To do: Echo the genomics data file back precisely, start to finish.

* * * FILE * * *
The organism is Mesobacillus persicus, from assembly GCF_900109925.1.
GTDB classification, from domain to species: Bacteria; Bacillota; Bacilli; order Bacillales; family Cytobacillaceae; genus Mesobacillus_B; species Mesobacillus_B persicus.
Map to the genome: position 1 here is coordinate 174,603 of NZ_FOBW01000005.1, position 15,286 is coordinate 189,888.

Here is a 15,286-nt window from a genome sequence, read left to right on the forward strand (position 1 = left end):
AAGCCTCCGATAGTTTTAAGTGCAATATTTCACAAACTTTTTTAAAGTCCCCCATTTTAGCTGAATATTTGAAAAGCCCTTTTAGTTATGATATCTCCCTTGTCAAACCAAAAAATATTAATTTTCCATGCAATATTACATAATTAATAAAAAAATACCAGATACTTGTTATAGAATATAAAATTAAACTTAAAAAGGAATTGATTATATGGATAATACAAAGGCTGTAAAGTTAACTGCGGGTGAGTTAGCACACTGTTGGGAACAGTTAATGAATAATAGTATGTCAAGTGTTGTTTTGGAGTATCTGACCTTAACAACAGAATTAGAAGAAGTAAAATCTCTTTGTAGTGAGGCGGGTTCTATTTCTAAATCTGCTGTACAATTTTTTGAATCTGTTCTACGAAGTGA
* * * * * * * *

The organism is Mesobacillus persicus, from assembly GCF_900109925.1.
GTDB classification, from domain to species: Bacteria; Bacillota; Bacilli; order Bacillales; family Cytobacillaceae; genus Mesobacillus_B; species Mesobacillus_B persicus.
Map to the genome: position 1 here is coordinate 174,603 of NZ_FOBW01000005.1, position 15,286 is coordinate 189,888.

Here is a 15,286-nt window from a genome sequence, read left to right on the forward strand (position 1 = left end):
AAGCCTCCGATAGTTTTAAGTGCAATATTTCACAAACTTTTTTAAAGTCCCCCATTTTAGCTGAATATTTGAAAAGCCCTTTTAGTTATGATATCTCCCTTGTCAAACCAAAAAATATTAATTTTCCATGCAATATTACATAATTAATAAAAAAATACCAGATACTTGTTATAGAATATAAAATTAAACTTAAAAAGGAATTGATTATATGGATAATACAAAGGCTGTAAAGTTAACTGCGGGTGAGTTAGCACACTGTTGGGAACAGTTAATGAATAATAGTATGTCAAGTGTTGTTTTGGAGTATCTGACCTTAACAACAGAATTAGAAGAAGTAAAATCTCTTTGTAGTGAGGCGGGTTCTATTTCTAAATCTGCTGTACAATTTTTTGAATCTGTTCTACGAAGTGA